Before the 1850s, the South End was underwater as the South Bay. The city of Boston created the South End to be a large city neighborhood that would relieve overcrowding in the downtown and Beacon Hill neighborhoods. The filling in of the bay began in 1849 and continued into the 1870s. The functionality of this area was purely residential, with row houses and small parks dominating the streets.
As Tremont was being developed, electric streetcars were becoming a popular mode of public transport in the United States. The street was built to be wide enough for two streetcar and two autocar lanes. The picture below is of Tremont Street in the 1930s with its electric streetcars. So from the beginning, Tremont has been serving the function of a neighborhood collector road, but not a main arterial.
Once cars were gaining in popularity and started competing with streetcars, transportation companies started trading out their streetcars for cheaper, more flexible buses. In the 30s and 40s Boston streetcars were being replaced with bus service, and Tremont still serves the 43 bus today.
The map shown below is of the area surrounding Tremont in 1950. The red lines along Columbus and Massachusetts Avenue means that they are heavy duty roads with more than two lanes. This also means that these roads were also designed to have medians because having four crowded and fast moving traffic should be separated to reduce cars drifting over into another lane. Tremont is only classified as an improved light duty road, meaning that while it can hold local traffic it shouldn’t be used as a main thoroughfare.
In the 70s and 80s, car-centric thinking began to sweep across the western world. Maximum car throughput in city streets became the primary planning goal. To make this car vision possible, many smaller roads were retrofitted to carry larger volumes of traffic. By 1987, Tremont was converted from a light duty road to a secondary highway. At this point, Tremont was already widened from two to the current four lanes of traffic. Despite the promotion of Tremont, it didn’t receive a center median like Columbus and Massachusetts Avenues which showcases how Tremont was never supposed to support four lanes of traffic.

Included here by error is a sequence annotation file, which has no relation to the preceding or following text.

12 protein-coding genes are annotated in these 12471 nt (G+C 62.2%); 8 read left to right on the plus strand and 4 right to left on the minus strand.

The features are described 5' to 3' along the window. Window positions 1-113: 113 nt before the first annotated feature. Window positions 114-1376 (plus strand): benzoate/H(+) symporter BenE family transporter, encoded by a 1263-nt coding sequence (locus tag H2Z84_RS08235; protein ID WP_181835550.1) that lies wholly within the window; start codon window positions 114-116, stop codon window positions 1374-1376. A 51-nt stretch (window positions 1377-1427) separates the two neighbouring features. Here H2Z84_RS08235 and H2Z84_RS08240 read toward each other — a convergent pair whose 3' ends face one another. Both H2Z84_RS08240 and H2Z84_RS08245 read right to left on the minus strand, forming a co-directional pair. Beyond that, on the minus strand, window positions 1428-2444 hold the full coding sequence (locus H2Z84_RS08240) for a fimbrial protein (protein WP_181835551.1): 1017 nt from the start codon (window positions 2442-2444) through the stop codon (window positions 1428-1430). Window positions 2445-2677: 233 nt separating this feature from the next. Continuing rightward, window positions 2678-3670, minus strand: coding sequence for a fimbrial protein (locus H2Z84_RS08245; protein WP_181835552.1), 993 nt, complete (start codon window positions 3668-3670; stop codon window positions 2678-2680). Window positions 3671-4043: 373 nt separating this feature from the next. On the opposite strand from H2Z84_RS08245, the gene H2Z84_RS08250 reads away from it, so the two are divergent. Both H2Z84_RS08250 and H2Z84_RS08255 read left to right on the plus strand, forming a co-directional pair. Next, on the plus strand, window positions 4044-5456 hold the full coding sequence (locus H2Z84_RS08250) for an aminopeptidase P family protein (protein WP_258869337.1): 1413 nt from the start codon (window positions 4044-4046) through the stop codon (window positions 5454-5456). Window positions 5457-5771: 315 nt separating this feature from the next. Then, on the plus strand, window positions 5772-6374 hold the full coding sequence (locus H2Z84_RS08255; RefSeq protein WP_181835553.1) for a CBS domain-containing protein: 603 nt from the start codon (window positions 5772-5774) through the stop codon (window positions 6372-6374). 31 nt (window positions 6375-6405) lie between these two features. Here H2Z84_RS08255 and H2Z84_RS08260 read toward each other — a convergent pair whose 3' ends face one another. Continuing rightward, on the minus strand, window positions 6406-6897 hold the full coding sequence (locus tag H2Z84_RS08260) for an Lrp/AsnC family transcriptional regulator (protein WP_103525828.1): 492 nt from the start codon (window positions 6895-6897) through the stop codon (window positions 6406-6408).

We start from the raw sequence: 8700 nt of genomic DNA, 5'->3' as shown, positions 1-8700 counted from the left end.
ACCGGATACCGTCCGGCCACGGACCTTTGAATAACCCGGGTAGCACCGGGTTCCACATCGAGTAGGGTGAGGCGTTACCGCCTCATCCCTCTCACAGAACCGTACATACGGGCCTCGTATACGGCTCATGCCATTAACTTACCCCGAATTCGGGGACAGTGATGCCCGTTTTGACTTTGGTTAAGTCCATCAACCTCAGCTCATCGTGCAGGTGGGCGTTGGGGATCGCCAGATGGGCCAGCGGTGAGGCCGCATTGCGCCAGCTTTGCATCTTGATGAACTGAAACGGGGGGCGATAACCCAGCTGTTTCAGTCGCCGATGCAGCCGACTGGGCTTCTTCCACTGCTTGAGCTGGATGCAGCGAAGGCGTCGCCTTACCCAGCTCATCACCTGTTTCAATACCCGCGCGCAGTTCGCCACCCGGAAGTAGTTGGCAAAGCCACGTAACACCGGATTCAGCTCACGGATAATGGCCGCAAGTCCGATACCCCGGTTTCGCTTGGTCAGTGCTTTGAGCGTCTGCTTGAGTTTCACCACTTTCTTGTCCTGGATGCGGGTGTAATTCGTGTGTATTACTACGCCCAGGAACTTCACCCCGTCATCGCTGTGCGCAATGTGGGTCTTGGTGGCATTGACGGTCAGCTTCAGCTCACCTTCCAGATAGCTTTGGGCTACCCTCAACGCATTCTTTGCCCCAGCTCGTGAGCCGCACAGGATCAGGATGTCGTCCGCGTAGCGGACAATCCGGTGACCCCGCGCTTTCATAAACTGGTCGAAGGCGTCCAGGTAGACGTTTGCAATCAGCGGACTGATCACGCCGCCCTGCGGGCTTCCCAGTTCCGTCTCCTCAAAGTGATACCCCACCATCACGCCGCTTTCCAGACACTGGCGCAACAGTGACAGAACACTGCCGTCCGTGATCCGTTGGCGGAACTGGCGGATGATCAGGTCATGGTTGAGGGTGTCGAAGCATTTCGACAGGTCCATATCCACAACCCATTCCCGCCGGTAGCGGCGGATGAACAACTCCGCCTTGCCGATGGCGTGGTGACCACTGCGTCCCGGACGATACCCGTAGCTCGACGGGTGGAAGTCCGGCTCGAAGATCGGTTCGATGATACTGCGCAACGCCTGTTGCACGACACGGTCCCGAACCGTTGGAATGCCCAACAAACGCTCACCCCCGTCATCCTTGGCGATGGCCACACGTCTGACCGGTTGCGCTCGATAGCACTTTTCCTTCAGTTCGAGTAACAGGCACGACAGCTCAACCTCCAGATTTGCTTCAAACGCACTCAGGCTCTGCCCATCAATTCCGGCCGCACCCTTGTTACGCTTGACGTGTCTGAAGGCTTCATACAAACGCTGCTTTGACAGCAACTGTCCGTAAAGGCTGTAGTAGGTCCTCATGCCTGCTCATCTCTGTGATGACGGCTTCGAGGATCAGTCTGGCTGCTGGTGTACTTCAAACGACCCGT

Boston Landmarks Commision. (1998). South End & St. Botolph: Exploring Boston’s Neighborhoods[Brochure]. Author. Retrieved from https://www.cityofboston.gov/images_documents/SouthEnd_St.Botolph_brochure_tcm3-19125.pdf
Dawid, I. (2015, May 12). The Real Story Behind the Death of Streetcars in the United States. Planetizen. Retrieved from https://www.planetizen.com/node/76622
Public Works Department photograph collection. Tremont Street opposite Upton Street [Photograph]. (circa 1930s). Collection 5000.009, City of Boston Archives, Boston. Retrieved from https://flic.kr/p/QPhKnE
United States Geological Survey, & Army Map Service. (n.d.). Boston South, Massachusetts [Map]. In USGS Library(2nd ed., AMS, p. 54). Reston, VA. Retrieved from https://ngmdb.usgs.gov/img4/ht_icons/Browse/MA/MA_Boston%20South_350874_1954_25000.jpg
United States Geological Survey, & Massachusetts Department of Public Works. (1987). Boston South, Massachusetts [Map]. Denver, CO: U.S. Geological Survey. Retrieved from https://ngmdb.usgs.gov/img4/ht_icons/Browse/MA/MA_Boston%20South_350872_1987_25000.jpg